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The Theological Journal of Emanuel University

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The Call Of Nathanael. John 1:49. A Rhetorical-Theological Study

John K. Stafford
Published Online: 2014-04-12 | DOI: https://doi.org/10.2478/perc-2013-0010


Historicist approaches to the reading of sacred texts, rapidly attain a point where further research produces diminishing returns, resulting in more historical speculation rather than less. This is the opposite of the desired result. The cause of this impasse lies in a failure to discern the rhetorical techniques of the author as a basic reading strategy. Similarly, it is necessary to discern that the author has already made key determinations as to historicity. What is now required of the reader is a deepened appreciation of the intentional theological, ontological and existential implications of the narrative. This paper examines how a literary/rhetorical approach may yield positive results in the case of the call of Nathanael, a narrative fragment that poses intriguing critical questions, both theological and Christological. The results suggest a dominical encounter that supplies the reader with pre-emptive eschatological intensity through deliberate juxtaposition of Nathanael’s disbelief and Jesus’ selfawareness held together in a matrix of scriptural fulfilment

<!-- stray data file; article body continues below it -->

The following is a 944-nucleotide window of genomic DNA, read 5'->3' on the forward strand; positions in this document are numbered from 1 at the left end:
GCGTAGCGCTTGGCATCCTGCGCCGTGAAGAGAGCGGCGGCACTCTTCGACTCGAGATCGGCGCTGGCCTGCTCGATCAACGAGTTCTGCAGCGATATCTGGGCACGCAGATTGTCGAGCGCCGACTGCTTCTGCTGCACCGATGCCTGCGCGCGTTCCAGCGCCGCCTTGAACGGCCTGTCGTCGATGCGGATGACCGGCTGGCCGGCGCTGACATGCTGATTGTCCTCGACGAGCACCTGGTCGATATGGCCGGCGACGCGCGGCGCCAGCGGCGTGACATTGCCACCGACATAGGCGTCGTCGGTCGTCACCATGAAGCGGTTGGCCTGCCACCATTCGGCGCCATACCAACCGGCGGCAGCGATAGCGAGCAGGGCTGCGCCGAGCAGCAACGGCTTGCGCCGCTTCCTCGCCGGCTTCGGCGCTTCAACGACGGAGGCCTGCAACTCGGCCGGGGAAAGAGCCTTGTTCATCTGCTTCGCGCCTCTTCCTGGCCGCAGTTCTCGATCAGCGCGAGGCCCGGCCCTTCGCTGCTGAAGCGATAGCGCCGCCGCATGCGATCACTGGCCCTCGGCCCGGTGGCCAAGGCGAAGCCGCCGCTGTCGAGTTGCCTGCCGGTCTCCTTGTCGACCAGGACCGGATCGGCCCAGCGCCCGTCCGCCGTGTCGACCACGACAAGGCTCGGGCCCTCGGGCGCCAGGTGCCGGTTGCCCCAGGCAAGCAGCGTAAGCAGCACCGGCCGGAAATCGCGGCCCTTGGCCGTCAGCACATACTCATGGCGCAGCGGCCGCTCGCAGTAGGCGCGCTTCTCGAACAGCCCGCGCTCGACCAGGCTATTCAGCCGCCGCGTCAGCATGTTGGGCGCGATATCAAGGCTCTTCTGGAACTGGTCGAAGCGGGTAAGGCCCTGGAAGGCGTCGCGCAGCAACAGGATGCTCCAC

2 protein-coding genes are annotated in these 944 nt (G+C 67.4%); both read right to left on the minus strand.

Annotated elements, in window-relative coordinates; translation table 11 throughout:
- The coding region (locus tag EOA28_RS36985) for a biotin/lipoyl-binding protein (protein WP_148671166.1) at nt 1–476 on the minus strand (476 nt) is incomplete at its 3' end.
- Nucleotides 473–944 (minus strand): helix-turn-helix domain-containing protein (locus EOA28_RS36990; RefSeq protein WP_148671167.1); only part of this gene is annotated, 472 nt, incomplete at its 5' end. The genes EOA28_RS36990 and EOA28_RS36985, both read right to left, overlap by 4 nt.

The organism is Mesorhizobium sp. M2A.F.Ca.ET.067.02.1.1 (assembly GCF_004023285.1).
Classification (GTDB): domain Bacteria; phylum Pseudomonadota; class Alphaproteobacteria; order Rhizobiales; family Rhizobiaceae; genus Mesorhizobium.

KEYWORDS: Nathanael; John’s Gospel; Literary/rhetorical analysis; Historicism; Sarcasm


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About the article

Published Online: 2014-04-12

Published in Print: 2013-12-01

Citation Information: Perichoresis, Volume 11, Issue 2, Pages 50–61, ISSN (Online) 2284-7308, ISSN (Print) 1224-984X, DOI: https://doi.org/10.2478/perc-2013-0010.

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© 2014 . This article is distributed under the terms of the Creative Commons Attribution Non-Commercial License, which permits unrestricted non-commercial use, distribution, and reproduction in any medium, provided the original work is properly cited. BY-NC-ND 3.0

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